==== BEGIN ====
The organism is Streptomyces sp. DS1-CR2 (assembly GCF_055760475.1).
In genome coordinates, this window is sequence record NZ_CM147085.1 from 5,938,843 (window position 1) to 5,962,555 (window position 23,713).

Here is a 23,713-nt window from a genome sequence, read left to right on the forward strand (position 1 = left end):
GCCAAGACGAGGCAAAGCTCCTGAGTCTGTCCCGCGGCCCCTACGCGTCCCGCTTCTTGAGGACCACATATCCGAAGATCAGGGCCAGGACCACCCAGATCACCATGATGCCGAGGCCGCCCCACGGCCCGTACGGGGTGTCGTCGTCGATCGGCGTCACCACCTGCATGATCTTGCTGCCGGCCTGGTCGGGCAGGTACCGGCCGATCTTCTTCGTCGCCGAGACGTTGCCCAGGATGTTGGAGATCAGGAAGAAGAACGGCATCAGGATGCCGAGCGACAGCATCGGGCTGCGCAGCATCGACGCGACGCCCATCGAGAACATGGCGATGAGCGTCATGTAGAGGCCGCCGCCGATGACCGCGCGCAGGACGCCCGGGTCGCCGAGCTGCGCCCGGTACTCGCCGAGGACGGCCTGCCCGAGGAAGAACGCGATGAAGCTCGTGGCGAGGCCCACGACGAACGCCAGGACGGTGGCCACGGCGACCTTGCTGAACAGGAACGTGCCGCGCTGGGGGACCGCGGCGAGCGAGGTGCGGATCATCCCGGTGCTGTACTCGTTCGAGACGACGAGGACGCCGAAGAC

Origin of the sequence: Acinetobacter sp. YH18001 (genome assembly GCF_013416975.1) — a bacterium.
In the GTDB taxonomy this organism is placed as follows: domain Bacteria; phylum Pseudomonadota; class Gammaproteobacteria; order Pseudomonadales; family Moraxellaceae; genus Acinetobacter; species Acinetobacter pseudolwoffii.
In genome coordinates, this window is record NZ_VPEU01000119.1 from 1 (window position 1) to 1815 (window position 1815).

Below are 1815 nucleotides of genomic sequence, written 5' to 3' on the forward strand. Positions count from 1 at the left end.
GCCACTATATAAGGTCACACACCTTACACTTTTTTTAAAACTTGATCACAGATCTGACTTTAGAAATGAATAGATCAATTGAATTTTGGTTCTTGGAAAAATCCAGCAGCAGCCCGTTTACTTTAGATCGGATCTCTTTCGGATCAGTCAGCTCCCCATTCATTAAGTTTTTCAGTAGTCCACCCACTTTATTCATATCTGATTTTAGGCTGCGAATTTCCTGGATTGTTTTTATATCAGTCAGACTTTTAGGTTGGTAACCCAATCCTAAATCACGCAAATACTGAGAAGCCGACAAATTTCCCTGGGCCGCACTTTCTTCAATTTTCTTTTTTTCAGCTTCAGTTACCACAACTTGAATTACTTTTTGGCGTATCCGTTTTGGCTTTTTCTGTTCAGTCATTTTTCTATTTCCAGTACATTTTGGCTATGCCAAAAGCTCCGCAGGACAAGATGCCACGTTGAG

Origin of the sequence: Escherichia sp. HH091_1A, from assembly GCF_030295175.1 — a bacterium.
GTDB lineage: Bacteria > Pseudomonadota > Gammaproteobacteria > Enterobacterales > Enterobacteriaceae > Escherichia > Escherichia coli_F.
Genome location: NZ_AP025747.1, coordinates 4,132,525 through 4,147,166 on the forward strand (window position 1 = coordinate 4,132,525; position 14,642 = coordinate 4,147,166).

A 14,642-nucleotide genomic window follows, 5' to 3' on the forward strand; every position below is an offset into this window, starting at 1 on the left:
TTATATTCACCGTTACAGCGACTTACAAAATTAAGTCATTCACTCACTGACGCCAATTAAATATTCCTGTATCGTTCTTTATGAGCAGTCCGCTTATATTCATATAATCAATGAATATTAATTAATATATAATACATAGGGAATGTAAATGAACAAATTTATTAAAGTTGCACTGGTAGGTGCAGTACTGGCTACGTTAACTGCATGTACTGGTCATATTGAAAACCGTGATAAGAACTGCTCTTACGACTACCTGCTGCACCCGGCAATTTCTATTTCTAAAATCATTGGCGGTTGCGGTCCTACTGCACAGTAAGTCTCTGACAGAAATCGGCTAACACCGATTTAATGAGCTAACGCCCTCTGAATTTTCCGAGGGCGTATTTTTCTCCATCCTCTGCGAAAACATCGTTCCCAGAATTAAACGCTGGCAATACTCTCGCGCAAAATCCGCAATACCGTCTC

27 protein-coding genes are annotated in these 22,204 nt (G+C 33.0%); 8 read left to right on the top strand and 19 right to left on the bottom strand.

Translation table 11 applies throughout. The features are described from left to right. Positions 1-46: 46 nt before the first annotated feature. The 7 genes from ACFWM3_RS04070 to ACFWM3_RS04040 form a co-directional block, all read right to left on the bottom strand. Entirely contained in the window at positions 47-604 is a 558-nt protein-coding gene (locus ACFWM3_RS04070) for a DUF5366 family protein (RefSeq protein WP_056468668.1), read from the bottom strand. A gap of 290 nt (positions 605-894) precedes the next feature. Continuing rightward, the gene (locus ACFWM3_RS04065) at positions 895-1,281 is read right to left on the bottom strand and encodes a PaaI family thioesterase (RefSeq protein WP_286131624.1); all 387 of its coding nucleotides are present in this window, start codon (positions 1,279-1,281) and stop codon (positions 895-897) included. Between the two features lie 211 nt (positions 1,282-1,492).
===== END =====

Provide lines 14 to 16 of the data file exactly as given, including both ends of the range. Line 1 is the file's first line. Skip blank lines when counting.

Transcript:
TTATATTCACCGTTACAGCGACTTACAAAATTAAGTCATTCACTCACTGACGCCAATTAAATATTCCTGTATCGTTCTTTATGAGCAGTCCGCTTATATTCATATAATCAATGAATATTAATTAATATATAATACATAGGGAATGTAAATGAACAAATTTATTAAAGTTGCACTGGTAGGTGCAGTACTGGCTACGTTAACTGCATGTACTGGTCATATTGAAAACCGTGATAAGAACTGCTCTTACGACTACCTGCTGCACCCGGCAATTTCTATTTCTAAAATCATTGGCGGTTGCGGTCCTACTGCACAGTAAGTCTCTGACAGAAATCGGCTAACACCGATTTAATGAGCTAACGCCCTCTGAATTTTCCGAGGGCGTATTTTTCTCCATCCTCTGCGAAAACATCGTTCCCAGAATTAAACGCTGGCAATACTCTCGCGCAAAATCCGCAATACCGTCTC

27 protein-coding genes are annotated in these 22,204 nt (G+C 33.0%); 8 read left to right on the top strand and 19 right to left on the bottom strand.

Translation table 11 applies throughout. The features are described from left to right. Positions 1-46: 46 nt before the first annotated feature. The 7 genes from ACFWM3_RS04070 to ACFWM3_RS04040 form a co-directional block, all read right to left on the bottom strand. Entirely contained in the window at positions 47-604 is a 558-nt protein-coding gene (locus ACFWM3_RS04070) for a DUF5366 family protein (RefSeq protein WP_056468668.1), read from the bottom strand. A gap of 290 nt (positions 605-894) precedes the next feature. Continuing rightward, the gene (locus ACFWM3_RS04065) at positions 895-1,281 is read right to left on the bottom strand and encodes a PaaI family thioesterase (RefSeq protein WP_286131624.1); all 387 of its coding nucleotides are present in this window, start codon (positions 1,279-1,281) and stop codon (positions 895-897) included. Between the two features lie 211 nt (positions 1,282-1,492).